Shop Fishers: Residents, visitors encouraged to support local businesses during weeklong campaign


The City of Fishers is encouraging residents and visitors to show their support for locally owned businesses this month.

Shop Fishers runs from July 16 to 23 and features approximately 60 businesses offering deals. Participating businesses range from restaurants to family fun parks to farmers market vendors.

“As our community continues to lead the state with one of the highest COVID-19 vaccination rates, I encourage our residents to seize the summer and get out to shop, dine, play and explore,” Fishers Mayor Scott Fadness stated in a press release. “Support the local businesses who help to make a Fishers smart, vibrant and entrepreneurial community.”

This is the second time Shop Fishers has been presented in the summer. The campaign has been held for nearly a decade in the fall to coincide with Small Business Saturday in late November.

“These (small) business owners are part of our community. They are part of the fabric that makes Fishers so unique and vibrant,” said Stephanie Perry, Fishers assistant director of community and public relations. “They are our neighbors and friends. Maybe even if it is a franchise, they are still a local business owner. We want our residents to see how important these businesses are to Fishers and go out there and support them.”

Each participating business is offering deals or discounts throughout the week. At Blush Salon Boutique, 8800 North St., Suite 181, customers will draw tokens for 10, 20 or 30 percent off their purchase. The Fishers Arts Council, 1 Municipal Dr., is offering 10 percent off all artwork on display in its gallery inside City Hall. Fishers Cryotherapy, 11789 Commercial Dr., is offering a buy one cryotherapy session, get one free deal.

Some of the participating businesses have deep roots in the area. Taylor’s Bakery, 8395 E. 116th St., is now operated by Drew and Matt Allen, the great-grandsons of Dennis O. Taylor, who founded the original location in 1913.

“Fishers is just experiencing explosive growth, and that’s going to attract change. I moved out here in 1982 with my parents and Fishers was fewer than 5,000 people. All there was was small, family, private businesses,” Drew Allen said. “I want to see those businesses thrive. We support all of Fishers businesses, but it is nice to see some emphasis on the small guys.”

Taylor’s Bakery will offer a buy one, get one free sale on all cookies.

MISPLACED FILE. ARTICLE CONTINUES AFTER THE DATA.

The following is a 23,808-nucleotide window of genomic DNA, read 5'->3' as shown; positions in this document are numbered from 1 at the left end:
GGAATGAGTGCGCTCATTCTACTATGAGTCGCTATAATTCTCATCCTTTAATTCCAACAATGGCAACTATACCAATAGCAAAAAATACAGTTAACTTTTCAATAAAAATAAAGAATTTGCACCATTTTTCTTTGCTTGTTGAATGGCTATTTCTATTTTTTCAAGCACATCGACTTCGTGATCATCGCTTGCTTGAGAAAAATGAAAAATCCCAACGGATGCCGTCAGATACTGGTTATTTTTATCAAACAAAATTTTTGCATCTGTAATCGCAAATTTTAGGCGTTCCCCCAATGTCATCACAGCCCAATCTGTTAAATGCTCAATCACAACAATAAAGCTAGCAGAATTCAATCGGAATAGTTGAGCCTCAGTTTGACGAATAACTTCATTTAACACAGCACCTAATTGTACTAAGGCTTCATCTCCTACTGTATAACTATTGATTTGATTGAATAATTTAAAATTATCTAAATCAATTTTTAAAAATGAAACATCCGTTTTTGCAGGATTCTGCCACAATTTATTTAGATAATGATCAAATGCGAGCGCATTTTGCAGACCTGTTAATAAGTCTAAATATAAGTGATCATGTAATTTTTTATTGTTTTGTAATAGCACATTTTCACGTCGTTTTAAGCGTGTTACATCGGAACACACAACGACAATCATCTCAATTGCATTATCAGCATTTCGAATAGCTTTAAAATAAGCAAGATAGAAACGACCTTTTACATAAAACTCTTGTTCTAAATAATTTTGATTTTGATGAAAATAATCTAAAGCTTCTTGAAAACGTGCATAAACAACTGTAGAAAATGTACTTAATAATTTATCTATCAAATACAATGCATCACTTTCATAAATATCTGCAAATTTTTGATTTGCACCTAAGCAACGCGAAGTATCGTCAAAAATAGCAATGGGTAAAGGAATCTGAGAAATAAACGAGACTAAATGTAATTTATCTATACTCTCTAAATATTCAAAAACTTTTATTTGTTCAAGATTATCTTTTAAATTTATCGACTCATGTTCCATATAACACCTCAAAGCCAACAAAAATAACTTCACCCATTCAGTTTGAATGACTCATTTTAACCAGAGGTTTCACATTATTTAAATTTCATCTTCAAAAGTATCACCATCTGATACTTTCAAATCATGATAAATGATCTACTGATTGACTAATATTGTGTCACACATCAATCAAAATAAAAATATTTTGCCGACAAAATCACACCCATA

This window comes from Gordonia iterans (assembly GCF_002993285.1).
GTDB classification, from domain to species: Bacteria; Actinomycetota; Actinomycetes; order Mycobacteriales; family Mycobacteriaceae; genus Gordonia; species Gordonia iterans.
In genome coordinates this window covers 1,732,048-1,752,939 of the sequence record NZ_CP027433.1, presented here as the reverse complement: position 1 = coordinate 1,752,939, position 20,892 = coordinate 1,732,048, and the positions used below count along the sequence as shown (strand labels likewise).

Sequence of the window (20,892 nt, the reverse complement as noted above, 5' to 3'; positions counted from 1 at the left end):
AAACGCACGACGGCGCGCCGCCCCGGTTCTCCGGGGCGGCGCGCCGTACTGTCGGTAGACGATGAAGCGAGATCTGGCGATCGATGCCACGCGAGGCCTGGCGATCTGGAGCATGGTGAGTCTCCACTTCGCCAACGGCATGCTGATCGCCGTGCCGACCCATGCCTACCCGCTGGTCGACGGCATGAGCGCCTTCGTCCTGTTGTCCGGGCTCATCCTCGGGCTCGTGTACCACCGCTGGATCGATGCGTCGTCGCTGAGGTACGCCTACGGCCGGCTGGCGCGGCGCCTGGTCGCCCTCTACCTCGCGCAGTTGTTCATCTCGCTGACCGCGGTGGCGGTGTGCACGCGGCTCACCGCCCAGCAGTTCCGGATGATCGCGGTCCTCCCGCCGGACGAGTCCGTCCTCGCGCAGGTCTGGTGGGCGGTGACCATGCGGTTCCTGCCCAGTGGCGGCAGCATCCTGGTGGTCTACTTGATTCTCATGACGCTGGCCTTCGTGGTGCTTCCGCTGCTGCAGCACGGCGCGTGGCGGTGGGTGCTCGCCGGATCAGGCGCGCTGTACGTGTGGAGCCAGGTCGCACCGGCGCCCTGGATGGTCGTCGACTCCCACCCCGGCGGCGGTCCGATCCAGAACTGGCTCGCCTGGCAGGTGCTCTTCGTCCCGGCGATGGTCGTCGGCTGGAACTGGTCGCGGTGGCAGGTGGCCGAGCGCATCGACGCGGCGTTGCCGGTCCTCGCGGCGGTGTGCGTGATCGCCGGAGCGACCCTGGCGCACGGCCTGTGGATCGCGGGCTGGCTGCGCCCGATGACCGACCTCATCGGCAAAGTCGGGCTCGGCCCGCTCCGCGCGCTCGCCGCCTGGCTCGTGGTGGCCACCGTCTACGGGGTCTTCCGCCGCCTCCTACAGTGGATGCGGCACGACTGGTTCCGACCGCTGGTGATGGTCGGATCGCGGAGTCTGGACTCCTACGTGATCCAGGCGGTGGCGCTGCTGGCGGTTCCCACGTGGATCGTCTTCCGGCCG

“What we really want to showcase is the decorated 4-inch cookies,” Allen said. “We have cookies for everyone.”

Some of the businesses are newer, such as Chao Vietnamese Street Food, 7854 E. 96th St., which is owned by Carlos Villagran Arias and Victoria Huong Vu. It has been open since 2015.

“We try to keep (the food) really, really classic Vietnamese, but then we also have a lot of different specials where we try to accentuate some of the other types of dishes from other cultures like Mexican or French and mix them with Vietnamese,” Villagran Arias said.

For Shop Fishers, Chao will offer 10 percent off any purchase with a mention of the campaign.

“I like that we are trying to do a big community effort to keep people in Fishers and shopping small businesses in Fishers,” Villagran Arias said. “I think it’s cool that they are focusing on small business owners to promote a very homey yet very modern town.”

For more, visit

Carlos Villagran Arias, left, and Victoria Huong Vu inside Chao Vietnamese Street Food restaurant that they partnered together to found six years ago.

From refugee to restaurant owner

Chao Vietnamese Street Food co-owner Victoria Huong Vu never imagined she would open a restaurant.

She grew up in a restaurantowning family in her native Vietnam, but she found the amount of work and hours spent running the restaurant was daunting. But life soon took an unexpected twist.

The Vietnam War led to her family becoming refugees, and they settled temporarily in Hong Kong. In the 1970s, Huong Vu’s grandmother moved to St. Louis and arranged for her family to join her. Huong Vu moved to St. Louis at age 11 and moved to Indiana in 1999.

Huong Vu’s daughter fell in love with banh mis, Vietnamese baguettes, during a visit to Vietnam, but Huong Vu said “it’s really hard to make just one.” So, she would make them for others, and they became popular.

Friends frequently encouraged Huong Vu to open a restaurant, which happened in 2015 after she was introduced to restaurant co-owner Carlos Villagran Arias.


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